Louis Vuitton Case Study

Topics: LVMH, Luxury good, Gucci Pages: 21 (6925 words) Published: October 19, 2013
Executive Summary:
The global luxury goods’ marketplace in the past decade has experienced nothing short of a complete evolution and transformation. This industry has endured global economic downturns in advanced economies such as the United States requiring them to branch out of their comfort zones and expand into emerging markets specifically the BRIC countries. These Asian nations possess high GDP rates that are anticipated to increase significantly in the upcoming years. Luxury goods were once a possession of strictly the wealthy, brand conscious consumer with a high disposable income. Within these developing economies reside a “new breed of young entrepreneurs and noveau riche consumers”, offering large potential within the middle class market for luxury brands (Pan). Although these countries offer significant promise, access will come at the cost of fierce competition, potential of counterfeiting and international trade barriers. Bernard Arnault, the head of the Louis Vuitton Moet Hennessy brands, recognizes that penetration, growth and development in these emerging markets are a critical part of the brand’s long-term global strategy. LVMH is the parent company of around 50 sub-companies that run autonomously and implements the Star Brand formula. The company is determined to capture the growing Asia market with particular focus on China, Japan, South Korea and India. Although these areas are quite affluent and familiar with Western luxuries, LVMH faces difficult challenges such as raising consumer awareness, counterfeiting, and emphasizing purchase within one’s own nation state.

The recommendations of this case analysis addresses each of the challenges and offers both a short term and a long-term implementation plan. If LVMH executes the suggested recommendations, the organization will be a global powerhouse by both western and eastern standards. LVMH’s Mission, Vision and Core Values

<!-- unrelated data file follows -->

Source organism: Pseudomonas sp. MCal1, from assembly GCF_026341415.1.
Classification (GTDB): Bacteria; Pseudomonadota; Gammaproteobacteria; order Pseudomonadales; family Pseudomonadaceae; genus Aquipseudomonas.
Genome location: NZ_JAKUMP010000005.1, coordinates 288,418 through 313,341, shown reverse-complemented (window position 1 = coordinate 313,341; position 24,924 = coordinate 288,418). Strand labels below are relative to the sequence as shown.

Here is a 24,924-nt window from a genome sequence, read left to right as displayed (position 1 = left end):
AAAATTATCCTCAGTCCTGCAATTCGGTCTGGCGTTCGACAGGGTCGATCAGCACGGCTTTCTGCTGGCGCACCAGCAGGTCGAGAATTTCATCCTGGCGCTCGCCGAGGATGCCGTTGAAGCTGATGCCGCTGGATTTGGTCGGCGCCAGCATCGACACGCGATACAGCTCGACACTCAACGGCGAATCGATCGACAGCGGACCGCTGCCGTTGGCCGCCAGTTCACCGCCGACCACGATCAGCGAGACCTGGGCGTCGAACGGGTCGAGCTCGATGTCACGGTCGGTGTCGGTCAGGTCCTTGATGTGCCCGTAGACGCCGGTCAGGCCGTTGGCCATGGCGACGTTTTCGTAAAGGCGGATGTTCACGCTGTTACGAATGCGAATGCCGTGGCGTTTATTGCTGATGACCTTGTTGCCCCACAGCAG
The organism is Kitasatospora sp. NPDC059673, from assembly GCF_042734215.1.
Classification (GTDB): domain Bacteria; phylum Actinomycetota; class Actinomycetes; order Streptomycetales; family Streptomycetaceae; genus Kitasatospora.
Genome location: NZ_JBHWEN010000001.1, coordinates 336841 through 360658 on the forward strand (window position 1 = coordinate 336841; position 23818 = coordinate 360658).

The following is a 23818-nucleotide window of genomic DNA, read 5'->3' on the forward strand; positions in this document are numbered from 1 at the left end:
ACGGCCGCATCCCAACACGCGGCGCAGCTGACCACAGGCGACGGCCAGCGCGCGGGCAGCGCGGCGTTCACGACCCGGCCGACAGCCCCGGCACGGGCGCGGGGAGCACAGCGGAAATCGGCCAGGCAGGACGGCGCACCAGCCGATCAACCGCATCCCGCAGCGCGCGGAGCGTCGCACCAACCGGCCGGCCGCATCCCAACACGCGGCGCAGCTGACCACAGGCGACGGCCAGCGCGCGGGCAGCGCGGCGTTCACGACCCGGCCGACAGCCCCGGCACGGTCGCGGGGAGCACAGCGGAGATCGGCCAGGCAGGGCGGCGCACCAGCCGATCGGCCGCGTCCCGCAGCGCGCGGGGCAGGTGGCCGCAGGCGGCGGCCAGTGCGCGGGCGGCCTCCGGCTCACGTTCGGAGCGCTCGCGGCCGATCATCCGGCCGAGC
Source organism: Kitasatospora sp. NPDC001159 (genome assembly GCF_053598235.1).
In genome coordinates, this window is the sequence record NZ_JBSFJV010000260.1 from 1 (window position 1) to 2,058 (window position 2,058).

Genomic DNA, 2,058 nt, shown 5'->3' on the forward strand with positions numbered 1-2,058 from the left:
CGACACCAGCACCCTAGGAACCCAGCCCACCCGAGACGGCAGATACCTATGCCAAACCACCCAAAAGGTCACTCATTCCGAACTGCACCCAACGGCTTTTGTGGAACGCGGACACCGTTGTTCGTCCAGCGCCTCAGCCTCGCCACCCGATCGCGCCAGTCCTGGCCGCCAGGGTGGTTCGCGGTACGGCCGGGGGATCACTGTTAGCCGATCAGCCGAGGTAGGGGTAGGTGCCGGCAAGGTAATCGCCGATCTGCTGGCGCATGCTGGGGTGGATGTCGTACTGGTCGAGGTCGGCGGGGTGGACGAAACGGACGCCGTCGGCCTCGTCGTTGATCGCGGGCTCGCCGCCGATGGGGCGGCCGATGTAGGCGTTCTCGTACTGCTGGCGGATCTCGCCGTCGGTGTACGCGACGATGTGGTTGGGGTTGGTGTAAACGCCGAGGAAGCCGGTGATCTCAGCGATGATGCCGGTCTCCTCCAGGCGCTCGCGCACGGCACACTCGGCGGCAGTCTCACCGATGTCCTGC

LVMH Mission:
To represent the most refined qualities of Western "Art de Vivre" around the world. LVMH must continue to be synonymous with both elegance and creativity. Their products, and the cultural values they embody, blend tradition and innovation, and kindle dream and fantasy. Five Fundamental Values:

Be creative and innovative
Aim for product excellence
Bolster the image of brands with passionate determination
Act as entrepreneurs
Strive to be the best in all they do
Challenges
Maintain Status as the Leader in the Luxury Goods Market
Part of LVMH’s mission is to be the leader in the global market for luxury goods. LVMH is the world’s largest and most profitable player in the luxury goods market. They have established this with a product life cycle that emphasized product elegance, quality and uniqueness. The challenge is to stay on top. The vision of the company is to maintain its customer’s loyalty and its strong brand name, while finding new markets worldwide. LVMH is working hard at keeping its star brands in the limelight and constantly reinforcing the value of its brands. Economic Downturns

LVMH is a multinational company that can be affected by economic downturns either globally or in specific markets. The Asian crisis of 1998 hit LVMH hard because it represented approximately 50% of LVMH’s total sales (Kerns). As identified by the case study, LVMH was able to reduce the impact by renegotiating rents, cutting head-office staff, adjusting sales forces and reducing stocks. The current global economic crisis has not hit LVMH as hard as the Asian crisis did in 1998. In 2009 the Fashion & Leather Goods sales increased by 5%, Selective Retailing increased sales by 4% while Watches and Jewelry fell by 13%, Wines and Spirits fell by 12 % and Perfumes and Cosmetics fell by 4% (Newhouse). The global marketplace can be very challenging during tough economic times, especially when you are selling big ticket luxury items. LVMH has a positive outlook for 2010 and plans on rigorously managing all of its...

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